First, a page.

Yet, not everyone is ready to give up on some retailers. Walmart, for example, still trades at $70 per share, which is higher than it traded in 2015 and about where it traded back in 2012. Some investors still think that there are brick-and-mortar outfits that are either immune to the trends, or will survive the shake-out and have higher profits in the future.
And that is why we have to be very careful about business myths. There are a lot of people that believe as markets shrink the ultimate consolidation will leave one, or a few, competitors who will be very profitable. Capacity will go away, and profits will return. In the end, they believe if you are the last buggy whip maker you will be profitable — so investors just need to pick who will be the survivor and wait it out. And, if you believe this, then you have justified owning Walmart.
Only, markets don’t work that way. As industries consolidate they end up with competitors who either lose money or just barely eke out a small profit. Think about the auto industry, airlines or land-line telecom companies.
Two factors exist which effectively forces all the profits out of these businesses and therefore make it impossible for investors to make money long-term.
First, competitive capacity always remains just a bit too much for the market need. Management, and often investors, simply don’t want to give up in the face of industry consolidation. They keep hoping to reach a rainbow that will save them. So capacity lingers and lingers — always pushing prices down even as costs increase. Even after someone fails, and that capacity theoretically goes away, someone jumps in with great hopes for the future and boosts capacity again. Therefore, excess capacity overhangs the marketplace forcing prices down to break-even, or below, and never really goes away.
Given the amount of retail real estate out there and the bargains being offered to anyone who wants to open, or expand, stores this problem will persist for decades in retail.
Second, demand in most markets keeps declining. Hopefuls project that demand will “stabilize,” thus balancing the capacity and allowing for price increases. Because demand changes aren’t linear, there are often plateaus that make it appear as if demand won’t go down more. But then something changes — an innovation, regulatory change, taste change — and demand takes another hit. And all the hope goes away as profits drop, again.
It is not a successful strategy to try being the “last man standing” in any declining market. No competitor is immune to these forces when markets shift. No matter how big, when trends shift and new forms of competition start growing every old-line company will be negatively affected. Whether fast, or slow, the value of these companies will continue declining until they eventually become worthless.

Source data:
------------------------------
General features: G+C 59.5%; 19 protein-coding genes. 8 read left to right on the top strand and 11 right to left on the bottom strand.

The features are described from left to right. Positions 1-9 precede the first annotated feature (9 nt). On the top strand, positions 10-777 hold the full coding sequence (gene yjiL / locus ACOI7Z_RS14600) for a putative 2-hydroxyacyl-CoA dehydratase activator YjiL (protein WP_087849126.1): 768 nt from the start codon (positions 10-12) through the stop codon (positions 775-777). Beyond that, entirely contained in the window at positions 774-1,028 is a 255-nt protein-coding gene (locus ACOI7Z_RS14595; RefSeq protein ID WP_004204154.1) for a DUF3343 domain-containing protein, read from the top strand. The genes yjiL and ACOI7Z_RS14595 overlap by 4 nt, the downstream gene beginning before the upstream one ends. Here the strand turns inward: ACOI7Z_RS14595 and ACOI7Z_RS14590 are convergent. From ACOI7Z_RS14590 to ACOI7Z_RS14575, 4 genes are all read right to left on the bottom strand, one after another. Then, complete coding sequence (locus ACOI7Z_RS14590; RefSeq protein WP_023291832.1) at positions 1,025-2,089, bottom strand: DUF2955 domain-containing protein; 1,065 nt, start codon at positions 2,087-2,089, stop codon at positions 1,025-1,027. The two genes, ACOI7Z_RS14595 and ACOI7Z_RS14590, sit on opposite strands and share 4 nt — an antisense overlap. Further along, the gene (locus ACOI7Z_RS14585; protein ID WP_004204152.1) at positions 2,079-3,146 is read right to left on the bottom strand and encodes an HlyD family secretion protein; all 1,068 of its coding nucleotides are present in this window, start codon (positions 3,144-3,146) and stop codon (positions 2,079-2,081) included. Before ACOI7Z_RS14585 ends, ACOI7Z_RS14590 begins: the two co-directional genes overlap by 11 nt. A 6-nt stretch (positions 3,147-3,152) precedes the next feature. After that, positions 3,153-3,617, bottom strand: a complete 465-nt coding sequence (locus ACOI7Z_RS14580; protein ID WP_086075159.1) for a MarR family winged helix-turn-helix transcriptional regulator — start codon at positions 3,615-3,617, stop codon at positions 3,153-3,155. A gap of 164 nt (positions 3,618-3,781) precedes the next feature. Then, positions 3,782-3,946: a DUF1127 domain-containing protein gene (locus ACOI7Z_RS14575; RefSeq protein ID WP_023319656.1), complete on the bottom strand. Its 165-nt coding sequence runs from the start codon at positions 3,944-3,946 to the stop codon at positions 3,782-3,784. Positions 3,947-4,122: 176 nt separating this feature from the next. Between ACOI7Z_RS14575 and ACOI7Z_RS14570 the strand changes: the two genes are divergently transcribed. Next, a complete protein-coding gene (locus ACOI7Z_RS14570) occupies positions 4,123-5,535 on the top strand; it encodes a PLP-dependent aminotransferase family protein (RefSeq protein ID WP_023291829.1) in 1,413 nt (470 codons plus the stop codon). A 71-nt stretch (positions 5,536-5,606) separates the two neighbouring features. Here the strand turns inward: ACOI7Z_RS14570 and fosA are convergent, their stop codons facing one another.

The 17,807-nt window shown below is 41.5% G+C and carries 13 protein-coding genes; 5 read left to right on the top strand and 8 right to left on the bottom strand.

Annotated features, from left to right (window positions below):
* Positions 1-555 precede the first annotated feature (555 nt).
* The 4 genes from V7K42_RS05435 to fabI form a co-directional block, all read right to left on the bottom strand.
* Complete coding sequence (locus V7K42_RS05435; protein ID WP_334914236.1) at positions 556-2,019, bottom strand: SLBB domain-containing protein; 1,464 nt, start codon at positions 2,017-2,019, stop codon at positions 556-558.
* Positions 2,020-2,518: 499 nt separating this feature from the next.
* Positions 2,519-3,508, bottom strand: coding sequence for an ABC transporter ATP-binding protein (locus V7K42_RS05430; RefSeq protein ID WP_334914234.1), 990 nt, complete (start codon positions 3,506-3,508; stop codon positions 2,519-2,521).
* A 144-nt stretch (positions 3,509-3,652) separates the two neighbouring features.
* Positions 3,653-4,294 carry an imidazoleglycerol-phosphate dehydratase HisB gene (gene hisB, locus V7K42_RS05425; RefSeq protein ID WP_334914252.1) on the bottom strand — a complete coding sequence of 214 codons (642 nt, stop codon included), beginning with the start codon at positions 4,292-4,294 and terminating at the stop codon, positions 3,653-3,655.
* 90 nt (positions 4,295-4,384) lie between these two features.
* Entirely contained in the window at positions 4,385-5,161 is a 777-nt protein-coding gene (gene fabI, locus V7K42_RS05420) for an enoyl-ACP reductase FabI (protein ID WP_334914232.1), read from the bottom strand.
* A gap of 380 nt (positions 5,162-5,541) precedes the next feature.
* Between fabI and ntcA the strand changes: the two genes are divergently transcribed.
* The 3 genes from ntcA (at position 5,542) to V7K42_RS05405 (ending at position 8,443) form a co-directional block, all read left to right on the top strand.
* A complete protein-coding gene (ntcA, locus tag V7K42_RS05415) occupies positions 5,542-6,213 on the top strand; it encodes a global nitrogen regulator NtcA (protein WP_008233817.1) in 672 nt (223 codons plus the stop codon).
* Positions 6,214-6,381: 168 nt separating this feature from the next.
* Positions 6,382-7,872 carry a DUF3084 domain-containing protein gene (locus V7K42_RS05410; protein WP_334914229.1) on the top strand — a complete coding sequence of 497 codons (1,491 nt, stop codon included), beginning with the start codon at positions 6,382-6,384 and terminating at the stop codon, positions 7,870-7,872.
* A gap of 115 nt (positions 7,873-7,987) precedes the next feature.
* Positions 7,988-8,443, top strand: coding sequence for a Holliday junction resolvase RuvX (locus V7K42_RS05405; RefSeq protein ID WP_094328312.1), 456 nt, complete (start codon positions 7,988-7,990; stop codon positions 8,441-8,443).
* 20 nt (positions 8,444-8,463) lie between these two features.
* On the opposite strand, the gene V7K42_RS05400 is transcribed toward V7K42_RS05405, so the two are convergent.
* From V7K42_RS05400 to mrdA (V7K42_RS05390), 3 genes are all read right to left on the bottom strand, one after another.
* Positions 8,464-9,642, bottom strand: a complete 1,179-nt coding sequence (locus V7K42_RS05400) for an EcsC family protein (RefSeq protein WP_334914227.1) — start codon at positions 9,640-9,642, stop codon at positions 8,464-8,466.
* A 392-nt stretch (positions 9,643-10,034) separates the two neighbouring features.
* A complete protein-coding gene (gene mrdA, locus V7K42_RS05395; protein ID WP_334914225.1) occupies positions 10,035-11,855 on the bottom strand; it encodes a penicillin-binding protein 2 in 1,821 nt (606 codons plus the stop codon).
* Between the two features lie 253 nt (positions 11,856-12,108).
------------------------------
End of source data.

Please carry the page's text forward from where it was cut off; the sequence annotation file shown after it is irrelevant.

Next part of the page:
Nor is it successful long-term to try and segment the business into small groupings which management thinks can be protected. When Xerox brought to market photocopying, small offset press manufacturers (ABDick and Multigraphics ) said not to worry. Xeroxing might be OK in some office installations, but there were customer segments that would forever use lithography. Even as demand shrunk, well into the 1990s, they said that big corporations, industrial users, government entities, schools and other segments would forever need the benefits of lithography, so investors were safe. Today the small offset press market is a tiny fraction of its size in the 1960s. ABDick and Multigraphics both went through rounds of bankruptcies before disappearing. Xerography, its child desktop publishing, and its grandchild electronic screens, killed offset for almost all applications.
So don’t be lured into false hopes by retailers who claim their segment is “protected.” Short-term things might not look bad. But the market has already shifted to e-commerce and this is just round one of change. More and more innovations are coming that will make the need for traditional stores increasingly unnecessary.
Many readers have expressed their disappointment in my chronic warnings about Walmart. But those warnings are no different than my warnings about Sears Holdings. It’s just that the timing may be different. Both companies have been over-investing in assets (brick-and-mortar stores) that are declining in value as they have attempted to defend and extend their old business model. Both radically under-invested in new markets which were cannibalizing their old business. And, in the end, both will end up with the same results.
And this is true for all retailers that depend on traditional brick-and-mortar sales for their revenues and profits — it’s only a matter of when things will go badly, not if. So traditional retail is nowhere that any investor wants to be.
(Photo: JOHN MACDOUGALL/AFP/Getty Images)
Amazon.com has become an important part of the American economy, and the lives of people globally. But, far too few people still understand the repercussions of Amazon’s success on retailers, consumer goods manufacturers, real estate – and ultimately everyone’s lives. The implications are enormous. Smart leaders, and investors, will plan for these implications and take advantage of the market shift.
Invest in ecommerce, divest traditional retailers.